It's become tiresome. The story about LeBron James' trendsetting; joining other stars and destroying smaller markets.
The idea that players shouldn't use their contracts as weapons, and let the league dictate their futures is malarkey, and based off of nothing but lies and ignorance.
Players like James and Carmelo Anthony are ridiculed for not having loyalty to their teams; a bogus claim created by people who have no sense of what the players really want—to have fun and win.
Since when does a player have to decide his future plans before his contract tells him to?
Ever since the summer of 2010—when Dwyane Wade, Chris Bosh and LeBron James joined forces—the league, the fans, and the owners have been irate at the fact that players can control their own destinies.
The burden doesn't—and shouldn't—fall on the player to keep fans coming to games or buying merchandise. Basketball players are paid to play the game; everything else is out of their hands.
Take, for instance, the most notorious player on the court: LeBron James.
Whose Fault Is It For Super Teams Begining To Form In The NBA?
James is the guy who has done good things for the community; brought the Cavaliers to an NBA Finals appearance; and made Cleveland basketball relevant again. So after seven years of no jewelry, he decides to leave for bigger and better things, and we know how the rest plays out.
However, if you examine the team he was surrounded by, could you really blame him?
The same Cavaliers who once supported LeBron are, a year later, the worst team in the NBA.
They went on a 26-game losing streak—a league record—and are swamped with bad contracts. Now, you tell me whose fault it was that LeBron jumped ship. Why stay on a losing team with no help in sight?
The same case can be made for Carmelo Anthony and Chris Bosh.
Free-agents-to-be Chris Paul, Deron Williams, and Dwight Howard are already feeling the heat—and they haven't even become eligible to test the market.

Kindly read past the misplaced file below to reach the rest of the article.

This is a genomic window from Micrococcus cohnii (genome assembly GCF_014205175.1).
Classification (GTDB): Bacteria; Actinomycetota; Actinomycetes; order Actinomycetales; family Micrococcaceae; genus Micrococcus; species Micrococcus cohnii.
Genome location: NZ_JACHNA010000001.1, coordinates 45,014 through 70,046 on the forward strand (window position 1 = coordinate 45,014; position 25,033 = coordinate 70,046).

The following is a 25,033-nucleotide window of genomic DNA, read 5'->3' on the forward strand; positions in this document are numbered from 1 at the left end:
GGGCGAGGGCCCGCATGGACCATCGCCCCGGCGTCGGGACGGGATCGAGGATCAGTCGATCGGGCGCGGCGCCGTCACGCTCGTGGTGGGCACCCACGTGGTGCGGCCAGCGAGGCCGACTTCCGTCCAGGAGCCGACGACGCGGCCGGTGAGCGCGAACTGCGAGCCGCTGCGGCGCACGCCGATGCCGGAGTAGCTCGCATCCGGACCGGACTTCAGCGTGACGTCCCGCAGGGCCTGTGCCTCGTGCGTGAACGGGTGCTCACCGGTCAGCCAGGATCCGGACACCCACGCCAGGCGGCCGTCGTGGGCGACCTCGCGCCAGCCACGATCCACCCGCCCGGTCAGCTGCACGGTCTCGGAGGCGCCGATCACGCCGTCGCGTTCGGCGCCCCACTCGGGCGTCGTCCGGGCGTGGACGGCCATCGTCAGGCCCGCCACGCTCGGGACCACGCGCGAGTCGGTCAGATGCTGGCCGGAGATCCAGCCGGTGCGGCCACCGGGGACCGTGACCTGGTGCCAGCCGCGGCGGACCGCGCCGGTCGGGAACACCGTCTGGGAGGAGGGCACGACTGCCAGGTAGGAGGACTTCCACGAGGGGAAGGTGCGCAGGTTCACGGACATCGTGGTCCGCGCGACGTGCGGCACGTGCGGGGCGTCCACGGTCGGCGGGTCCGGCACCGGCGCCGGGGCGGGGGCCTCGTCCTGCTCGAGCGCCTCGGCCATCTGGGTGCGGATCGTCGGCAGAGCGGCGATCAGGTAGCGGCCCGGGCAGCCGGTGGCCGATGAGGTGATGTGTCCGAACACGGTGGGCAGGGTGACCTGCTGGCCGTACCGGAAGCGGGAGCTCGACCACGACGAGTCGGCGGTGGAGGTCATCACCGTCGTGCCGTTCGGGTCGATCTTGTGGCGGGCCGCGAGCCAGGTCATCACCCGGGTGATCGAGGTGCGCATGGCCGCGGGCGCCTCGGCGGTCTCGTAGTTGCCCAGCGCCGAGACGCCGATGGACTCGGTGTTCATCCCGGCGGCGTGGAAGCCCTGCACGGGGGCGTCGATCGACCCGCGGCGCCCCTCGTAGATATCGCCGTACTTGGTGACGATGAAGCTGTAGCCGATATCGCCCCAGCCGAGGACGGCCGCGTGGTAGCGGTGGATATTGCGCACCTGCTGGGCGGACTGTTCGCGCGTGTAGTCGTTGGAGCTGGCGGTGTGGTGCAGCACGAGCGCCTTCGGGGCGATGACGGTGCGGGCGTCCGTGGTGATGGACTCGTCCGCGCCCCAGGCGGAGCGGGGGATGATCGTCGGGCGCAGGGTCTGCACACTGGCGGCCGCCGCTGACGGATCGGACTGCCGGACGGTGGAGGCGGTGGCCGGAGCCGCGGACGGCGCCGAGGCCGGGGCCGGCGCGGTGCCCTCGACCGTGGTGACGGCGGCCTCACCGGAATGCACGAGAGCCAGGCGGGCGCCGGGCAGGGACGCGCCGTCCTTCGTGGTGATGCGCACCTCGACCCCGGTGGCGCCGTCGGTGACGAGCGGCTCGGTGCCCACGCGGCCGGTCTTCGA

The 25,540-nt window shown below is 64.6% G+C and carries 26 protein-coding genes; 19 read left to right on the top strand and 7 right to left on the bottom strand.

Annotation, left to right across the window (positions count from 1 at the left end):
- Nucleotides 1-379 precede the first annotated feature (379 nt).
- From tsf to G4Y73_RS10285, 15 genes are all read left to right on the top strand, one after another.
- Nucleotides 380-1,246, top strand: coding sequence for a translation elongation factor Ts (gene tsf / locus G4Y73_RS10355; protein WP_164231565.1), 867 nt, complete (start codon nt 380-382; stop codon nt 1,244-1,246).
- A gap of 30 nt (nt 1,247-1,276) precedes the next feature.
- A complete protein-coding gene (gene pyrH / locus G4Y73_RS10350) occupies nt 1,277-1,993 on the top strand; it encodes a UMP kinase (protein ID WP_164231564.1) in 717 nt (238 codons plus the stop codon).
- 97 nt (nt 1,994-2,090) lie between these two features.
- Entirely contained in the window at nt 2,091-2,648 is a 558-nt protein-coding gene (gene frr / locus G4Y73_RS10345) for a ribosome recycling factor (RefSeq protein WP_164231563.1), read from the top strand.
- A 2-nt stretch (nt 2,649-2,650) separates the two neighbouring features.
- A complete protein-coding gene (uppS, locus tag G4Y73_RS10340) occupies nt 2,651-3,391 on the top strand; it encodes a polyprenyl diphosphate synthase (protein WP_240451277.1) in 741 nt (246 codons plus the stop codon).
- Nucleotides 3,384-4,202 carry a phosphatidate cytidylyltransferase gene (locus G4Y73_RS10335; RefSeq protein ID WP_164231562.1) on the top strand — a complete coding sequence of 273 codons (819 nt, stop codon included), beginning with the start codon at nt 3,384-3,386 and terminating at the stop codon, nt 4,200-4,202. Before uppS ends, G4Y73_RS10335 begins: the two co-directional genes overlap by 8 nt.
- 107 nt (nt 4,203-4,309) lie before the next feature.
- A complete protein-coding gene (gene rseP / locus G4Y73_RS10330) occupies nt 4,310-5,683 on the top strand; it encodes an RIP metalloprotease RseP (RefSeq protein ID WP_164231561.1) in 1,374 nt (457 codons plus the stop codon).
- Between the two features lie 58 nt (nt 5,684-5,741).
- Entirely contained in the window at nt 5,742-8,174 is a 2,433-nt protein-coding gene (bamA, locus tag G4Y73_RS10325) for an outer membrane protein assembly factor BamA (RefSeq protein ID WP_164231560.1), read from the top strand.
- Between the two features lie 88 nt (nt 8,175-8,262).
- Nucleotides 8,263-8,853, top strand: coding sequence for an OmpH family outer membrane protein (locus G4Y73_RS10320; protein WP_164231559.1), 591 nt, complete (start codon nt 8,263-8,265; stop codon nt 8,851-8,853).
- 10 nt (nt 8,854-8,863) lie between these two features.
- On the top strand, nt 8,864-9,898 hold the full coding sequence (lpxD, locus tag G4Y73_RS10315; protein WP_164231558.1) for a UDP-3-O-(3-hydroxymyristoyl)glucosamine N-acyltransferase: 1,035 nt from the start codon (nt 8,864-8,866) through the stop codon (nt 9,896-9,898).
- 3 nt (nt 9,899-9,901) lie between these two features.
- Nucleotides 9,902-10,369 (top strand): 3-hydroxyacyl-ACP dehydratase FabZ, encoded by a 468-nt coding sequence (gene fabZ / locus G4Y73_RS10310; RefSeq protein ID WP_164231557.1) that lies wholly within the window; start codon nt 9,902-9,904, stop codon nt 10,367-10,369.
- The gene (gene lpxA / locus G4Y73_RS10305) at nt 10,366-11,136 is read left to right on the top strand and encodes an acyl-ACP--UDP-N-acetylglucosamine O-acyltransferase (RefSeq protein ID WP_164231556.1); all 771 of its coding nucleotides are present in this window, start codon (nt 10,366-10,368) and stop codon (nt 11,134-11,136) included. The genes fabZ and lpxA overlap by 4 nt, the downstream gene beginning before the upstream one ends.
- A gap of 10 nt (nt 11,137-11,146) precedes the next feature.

The problem does not lie with the players, but rather with the owners and general mangers. If you want to keep your star athletes, then make the right moves.
There is no argument that a major city helps the process—that's a given. But if teams provided their players with opportunities to succeed, then players may not be so eager to leave.
Oklahoma City is a prime example.
They have a superstar in Kevin Durant. The Thunder used the draft as a weapon and surrounded him with great athletes such as Russell Westbrook, Serge Ibaka, Nick Collision and James Harden; and have now traded for Kendrick Perkins, Nate Robinson and Nazr Mohammed.
This is the same team that was drowning in Seattle before they made the move.
The Thunder have managed their salaries, made the right moves, drafted wisely, and have now set themselves up to be a very successful team in a smaller market.
If they can manage salaries and be smart around draft time, teams will prosper all over the league—and small-market teams like Oklahoma City will thrive.
Chris Paul and Deron Williams are not responsible for handing out contracts and drafting players; and, if they are, shame on the owners and general managers.
General managers are paid to give their teams the best personnel possible, so you can't blame an athlete for wanting to leave a struggling team for one with championship potential.
At the end of the day, the responsibility of the player is to play; where he wants to is up to him.
If the general manager and owner want to keep him, it's their job to make the team progress, rather than make a mess by putting the blame on the star who wants to shine somewhere else.